12 Years a Slave (2013)
I have finally got around to seeing this much-lauded and Oscar-winning film, from three years ago. If you like this film, or consider it to be a very good example of film-making, then perhaps you had better stop reading now. Because I am afraid that I am not going to agree with you.
Based on the memoirs of a real slave, and boasting a stellar cast, this was the first film to be produced and directed by a black film-maker (Steve McQueen) to ever win an Academy Award. The list of accolades is so long, it has its own page on IMDB. They all loved it, it seems. Name checking the cast promises a lot indeed. Brad Pitt, Michael Fassbender, Benedict Cumberbatch, Paul Giamatti, and English actor Chiwetel Ejiofor, in the title role. It even has one of my personal favourites, Paul Dano, as well as many excellent actors in supporting roles.
So why didn’t I like it? Why did I think that it was interminably dull, and a waste of the 134 minutes of my time spent watching it?
It is hard to criticise a film about this subject. In doing so, I am naturally not defending slavery, or the harsh treatment given to people captured and taken into captivity, deprived of their freedom, separated from their families and loved ones, to be treated as little more than trade goods. But I am looking at this as a film, not as a history of the slave trade. Perhaps we should examine the many stereotypes associated with other films and TV series about slavery, and see if this film includes any of them.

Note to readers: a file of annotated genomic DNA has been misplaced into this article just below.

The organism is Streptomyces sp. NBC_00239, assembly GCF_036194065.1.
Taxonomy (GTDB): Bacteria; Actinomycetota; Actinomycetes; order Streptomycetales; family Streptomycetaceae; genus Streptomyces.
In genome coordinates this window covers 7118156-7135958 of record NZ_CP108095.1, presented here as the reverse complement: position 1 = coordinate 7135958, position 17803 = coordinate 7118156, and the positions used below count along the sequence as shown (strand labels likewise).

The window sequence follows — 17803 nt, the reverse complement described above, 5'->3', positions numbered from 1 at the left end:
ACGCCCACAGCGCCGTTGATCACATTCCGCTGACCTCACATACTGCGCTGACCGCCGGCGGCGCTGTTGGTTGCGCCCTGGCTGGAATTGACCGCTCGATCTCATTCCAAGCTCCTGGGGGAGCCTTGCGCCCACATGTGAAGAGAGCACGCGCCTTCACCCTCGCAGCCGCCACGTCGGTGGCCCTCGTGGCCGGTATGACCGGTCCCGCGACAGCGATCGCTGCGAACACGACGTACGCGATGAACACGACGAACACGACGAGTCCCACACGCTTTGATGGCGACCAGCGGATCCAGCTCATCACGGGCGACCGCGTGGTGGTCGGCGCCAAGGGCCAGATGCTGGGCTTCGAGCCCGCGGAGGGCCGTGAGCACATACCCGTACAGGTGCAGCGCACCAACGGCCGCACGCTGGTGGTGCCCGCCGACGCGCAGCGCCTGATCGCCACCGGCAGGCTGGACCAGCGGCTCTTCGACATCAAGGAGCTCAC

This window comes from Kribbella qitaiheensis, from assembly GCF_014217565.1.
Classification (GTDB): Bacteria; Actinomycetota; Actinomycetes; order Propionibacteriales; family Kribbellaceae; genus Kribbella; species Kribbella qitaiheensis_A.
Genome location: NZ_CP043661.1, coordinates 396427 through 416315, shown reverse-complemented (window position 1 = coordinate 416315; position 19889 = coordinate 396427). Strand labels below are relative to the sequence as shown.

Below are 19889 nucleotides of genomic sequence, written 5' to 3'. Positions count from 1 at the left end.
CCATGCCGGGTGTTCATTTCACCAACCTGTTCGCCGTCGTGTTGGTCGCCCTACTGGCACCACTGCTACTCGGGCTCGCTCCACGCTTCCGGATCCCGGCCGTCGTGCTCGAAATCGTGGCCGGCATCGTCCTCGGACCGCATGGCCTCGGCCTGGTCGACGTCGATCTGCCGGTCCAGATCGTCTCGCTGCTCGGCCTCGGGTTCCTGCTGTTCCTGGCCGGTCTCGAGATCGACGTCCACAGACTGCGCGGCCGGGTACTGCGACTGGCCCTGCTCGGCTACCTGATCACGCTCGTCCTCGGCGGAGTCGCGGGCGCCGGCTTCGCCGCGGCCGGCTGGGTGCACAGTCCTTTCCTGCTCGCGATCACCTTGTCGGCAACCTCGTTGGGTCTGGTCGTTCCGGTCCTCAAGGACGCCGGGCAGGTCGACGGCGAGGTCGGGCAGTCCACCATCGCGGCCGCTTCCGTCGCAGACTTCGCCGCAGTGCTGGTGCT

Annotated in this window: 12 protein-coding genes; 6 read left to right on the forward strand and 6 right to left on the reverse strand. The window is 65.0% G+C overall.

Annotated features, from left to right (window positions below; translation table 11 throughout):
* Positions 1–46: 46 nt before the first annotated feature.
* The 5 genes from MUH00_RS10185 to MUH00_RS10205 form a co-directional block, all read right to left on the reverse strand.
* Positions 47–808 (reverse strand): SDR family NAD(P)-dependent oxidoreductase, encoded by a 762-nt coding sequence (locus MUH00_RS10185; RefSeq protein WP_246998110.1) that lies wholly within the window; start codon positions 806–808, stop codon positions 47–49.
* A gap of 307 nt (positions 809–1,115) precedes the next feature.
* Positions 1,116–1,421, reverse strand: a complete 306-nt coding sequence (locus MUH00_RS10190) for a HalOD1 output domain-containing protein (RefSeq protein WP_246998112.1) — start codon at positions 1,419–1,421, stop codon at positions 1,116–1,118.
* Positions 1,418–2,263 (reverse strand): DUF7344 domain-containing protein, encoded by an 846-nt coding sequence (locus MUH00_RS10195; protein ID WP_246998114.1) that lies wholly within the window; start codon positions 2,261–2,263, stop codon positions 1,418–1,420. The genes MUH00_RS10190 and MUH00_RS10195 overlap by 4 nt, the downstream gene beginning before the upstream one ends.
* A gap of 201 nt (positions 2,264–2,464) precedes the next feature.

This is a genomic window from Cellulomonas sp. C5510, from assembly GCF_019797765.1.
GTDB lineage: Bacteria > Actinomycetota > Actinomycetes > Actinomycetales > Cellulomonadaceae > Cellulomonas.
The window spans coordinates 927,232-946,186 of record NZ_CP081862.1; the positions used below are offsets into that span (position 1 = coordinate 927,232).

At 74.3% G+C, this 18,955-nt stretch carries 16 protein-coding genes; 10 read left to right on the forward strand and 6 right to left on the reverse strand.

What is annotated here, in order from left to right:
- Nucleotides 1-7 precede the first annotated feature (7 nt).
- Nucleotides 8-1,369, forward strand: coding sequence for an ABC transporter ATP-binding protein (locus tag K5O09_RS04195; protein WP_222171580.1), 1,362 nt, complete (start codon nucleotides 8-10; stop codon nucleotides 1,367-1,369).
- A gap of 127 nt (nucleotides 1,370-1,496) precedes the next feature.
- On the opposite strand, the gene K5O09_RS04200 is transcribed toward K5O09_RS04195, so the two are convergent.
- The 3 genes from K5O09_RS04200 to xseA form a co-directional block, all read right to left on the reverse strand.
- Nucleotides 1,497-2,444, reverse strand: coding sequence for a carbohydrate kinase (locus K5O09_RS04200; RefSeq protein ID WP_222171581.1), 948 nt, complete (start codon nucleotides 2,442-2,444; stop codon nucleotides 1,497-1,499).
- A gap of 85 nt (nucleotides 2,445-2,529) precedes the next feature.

A free black man, deprived of his liberty. Check.
A married couple sold separately. Check.
Children taken from their mother to be sold separately. Check.
Harsh whippings, involving scarred backs. Check.
Leering overseers mistreating slaves. Check.
A free man unable to prove his status. Check.
The slave in the lead role can read and write, and has a skill. (Violin) Check.
A slave is made to whip another slave. Check.
Runaway slaves being lynched by slave-hunters. Check.
Slaves taken from one part of the country to another. Check.
Troublesome slaves traded off to new owners. Check.
Horrible slave-owning plantation masters. Check.
White slave owners obtaining sexual favours from female slaves. Check.
White slave owners fathering children with slaves. Check.
Kindly white men (who are abolitionists) helping slaves. Check.
Final recognition, and reconciliation with family. Check.
Sorry to drive home the point with a boring list (though not as boring as the film) but I hope that you get my point. It has all been done before. Surely anyone old enough to legally see this film must be aware of the injustice and appalling nature of slavery, without being subjected to a hackneyed repertoire of the same old stuff? Added to that, the characters perform as if they are in a Victorian melodrama. I half expected to hear boos and hisses when villains like Fassbender and Dano appeared, or cheers when Brad Pitt was on screen. It was so obviously going to end happily, I began to lose interest at the halfway point.
When you have looked forward to seeing a film that has won so many awards, received such critical acclaim, and stars many of the actors that you admire and respect, the disappointment is compounded. No doubt many of you saw this film differently. If so, I respect your opinion, naturally. I expect that you will let me know your thoughts in the comments. I would sooner have watched a serious documentary about the awful trade in human beings, or perhaps re-watched the long-running TV series ‘Roots’, instead of sitting through this. I have to conclude that it was a waste of talent, and a lost opportunity. If you haven’t seen it yet, you will make up your own mind.
Here’s the trailer.